It is also important to note that tail wagging can have different meanings depending on the context. While a slow, gentle wag may signify happiness and relaxation, a fast and frantic wag could indicate agitation or annoyance.

Therefore, we should pay attention to other body language and vocalizations to interpret what our cats are trying to communicate.

Not All Cats Purr When Happy or Relaxed

It can be confusing when cats don’t purr when they’re happy or relaxed, but there are many reasons why cats may purr that go beyond simply being content.

Knowing why cats purr can help us better understand our feline friends. One theory is that purring is a self-soothing mechanism for cats.

Endorphins, which act as natural painkillers, are released while they purr and can help them to relax and reduce stress, even if they are feeling discomfort or pain. In addition, cats may also use their purrs as a form of communication.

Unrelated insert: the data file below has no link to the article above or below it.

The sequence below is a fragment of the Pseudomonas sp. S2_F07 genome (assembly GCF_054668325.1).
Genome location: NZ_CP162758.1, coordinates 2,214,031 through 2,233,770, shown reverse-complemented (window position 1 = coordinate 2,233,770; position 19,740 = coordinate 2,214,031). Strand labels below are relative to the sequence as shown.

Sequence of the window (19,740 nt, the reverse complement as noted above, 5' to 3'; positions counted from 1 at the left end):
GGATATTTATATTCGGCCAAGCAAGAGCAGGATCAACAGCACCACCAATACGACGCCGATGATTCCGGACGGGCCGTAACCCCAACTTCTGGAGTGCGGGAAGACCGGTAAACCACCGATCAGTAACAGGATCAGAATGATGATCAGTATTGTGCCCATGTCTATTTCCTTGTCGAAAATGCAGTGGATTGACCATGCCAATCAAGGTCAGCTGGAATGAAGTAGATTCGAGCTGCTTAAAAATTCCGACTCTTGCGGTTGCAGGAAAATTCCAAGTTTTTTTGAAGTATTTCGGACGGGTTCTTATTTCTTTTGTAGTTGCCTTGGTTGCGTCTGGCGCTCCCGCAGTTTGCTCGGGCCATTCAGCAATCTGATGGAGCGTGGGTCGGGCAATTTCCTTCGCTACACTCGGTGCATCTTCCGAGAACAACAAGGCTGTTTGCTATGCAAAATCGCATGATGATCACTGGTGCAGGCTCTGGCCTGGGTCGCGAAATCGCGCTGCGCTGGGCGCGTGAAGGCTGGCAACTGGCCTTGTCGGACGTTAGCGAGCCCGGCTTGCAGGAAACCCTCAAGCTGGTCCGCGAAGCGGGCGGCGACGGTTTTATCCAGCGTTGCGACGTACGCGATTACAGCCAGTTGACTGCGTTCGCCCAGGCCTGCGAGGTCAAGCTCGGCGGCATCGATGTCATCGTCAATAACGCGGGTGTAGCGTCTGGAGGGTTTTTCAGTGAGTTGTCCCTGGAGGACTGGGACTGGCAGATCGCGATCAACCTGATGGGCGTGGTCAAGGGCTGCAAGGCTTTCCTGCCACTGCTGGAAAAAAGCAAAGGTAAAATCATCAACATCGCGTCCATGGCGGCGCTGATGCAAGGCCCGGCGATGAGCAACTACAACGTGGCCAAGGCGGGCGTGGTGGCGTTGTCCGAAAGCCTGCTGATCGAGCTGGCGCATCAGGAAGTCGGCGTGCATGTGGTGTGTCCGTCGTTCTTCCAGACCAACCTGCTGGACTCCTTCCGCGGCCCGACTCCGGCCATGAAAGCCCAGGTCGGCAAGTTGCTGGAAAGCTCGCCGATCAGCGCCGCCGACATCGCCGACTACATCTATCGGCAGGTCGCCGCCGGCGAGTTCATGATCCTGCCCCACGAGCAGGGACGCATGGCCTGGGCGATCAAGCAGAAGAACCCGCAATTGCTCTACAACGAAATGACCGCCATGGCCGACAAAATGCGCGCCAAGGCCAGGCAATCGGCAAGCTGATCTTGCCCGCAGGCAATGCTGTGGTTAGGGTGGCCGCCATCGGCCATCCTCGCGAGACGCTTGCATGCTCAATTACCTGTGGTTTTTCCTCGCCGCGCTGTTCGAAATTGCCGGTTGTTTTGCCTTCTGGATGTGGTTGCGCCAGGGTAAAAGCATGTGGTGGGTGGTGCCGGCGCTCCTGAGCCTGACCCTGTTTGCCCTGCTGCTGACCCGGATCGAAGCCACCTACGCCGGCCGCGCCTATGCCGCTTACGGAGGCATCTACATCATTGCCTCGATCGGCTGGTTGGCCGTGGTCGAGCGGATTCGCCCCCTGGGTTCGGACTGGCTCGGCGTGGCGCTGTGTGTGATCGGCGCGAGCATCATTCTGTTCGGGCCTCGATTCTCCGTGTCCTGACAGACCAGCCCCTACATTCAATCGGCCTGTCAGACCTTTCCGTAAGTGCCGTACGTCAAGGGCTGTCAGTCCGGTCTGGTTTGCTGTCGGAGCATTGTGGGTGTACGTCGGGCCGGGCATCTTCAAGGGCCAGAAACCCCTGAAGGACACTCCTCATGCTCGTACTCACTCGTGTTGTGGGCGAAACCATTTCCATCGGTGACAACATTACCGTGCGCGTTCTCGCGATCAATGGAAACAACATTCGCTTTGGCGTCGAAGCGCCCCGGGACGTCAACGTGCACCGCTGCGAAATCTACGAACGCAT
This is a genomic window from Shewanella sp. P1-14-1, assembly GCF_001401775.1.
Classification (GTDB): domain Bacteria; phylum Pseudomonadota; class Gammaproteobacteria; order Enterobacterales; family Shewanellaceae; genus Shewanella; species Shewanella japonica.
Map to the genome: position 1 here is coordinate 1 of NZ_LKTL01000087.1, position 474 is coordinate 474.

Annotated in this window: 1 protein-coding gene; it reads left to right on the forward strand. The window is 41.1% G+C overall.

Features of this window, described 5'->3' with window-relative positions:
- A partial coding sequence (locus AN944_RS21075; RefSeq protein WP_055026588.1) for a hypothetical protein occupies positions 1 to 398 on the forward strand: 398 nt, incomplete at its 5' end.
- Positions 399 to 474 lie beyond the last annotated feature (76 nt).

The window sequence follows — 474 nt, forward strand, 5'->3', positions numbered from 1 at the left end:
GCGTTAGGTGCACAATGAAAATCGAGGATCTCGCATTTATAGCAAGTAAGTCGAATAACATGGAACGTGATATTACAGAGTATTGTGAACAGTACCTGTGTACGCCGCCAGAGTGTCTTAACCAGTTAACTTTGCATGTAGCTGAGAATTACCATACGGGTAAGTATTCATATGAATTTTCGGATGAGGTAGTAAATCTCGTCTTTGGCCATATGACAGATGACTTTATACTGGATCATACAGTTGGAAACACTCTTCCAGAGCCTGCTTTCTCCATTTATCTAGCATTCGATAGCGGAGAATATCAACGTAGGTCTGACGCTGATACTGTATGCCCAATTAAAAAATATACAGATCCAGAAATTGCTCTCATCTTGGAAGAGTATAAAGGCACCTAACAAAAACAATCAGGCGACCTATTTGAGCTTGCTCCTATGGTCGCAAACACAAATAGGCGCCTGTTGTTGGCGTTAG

For example, a mother cat may purr to her kittens to indicate that she is present and attentive, while a cat may also purr to signal to its owner that it needs attention or food. In these cases, the purring does not necessarily mean the cat is happy or relaxed.

Ultimately, each cat is unique and has its own way of expressing itself through vocalizations and tail movements.

Other Reasons for Tail Wagging and Purring

Tail wagging and purring are often associated with a cat’s emotional state, but there are other possible explanations for why cats may exhibit these behaviors. For instance, medical issues such as hyperthyroidism or asthma can cause excessive purring in rare cases.

Cats may also wag their tails due to pain or discomfort. Furthermore, cats use body language to communicate with their owners and other animals; a tail wag could signify a desire to play or a warning that the cat is feeling threatened.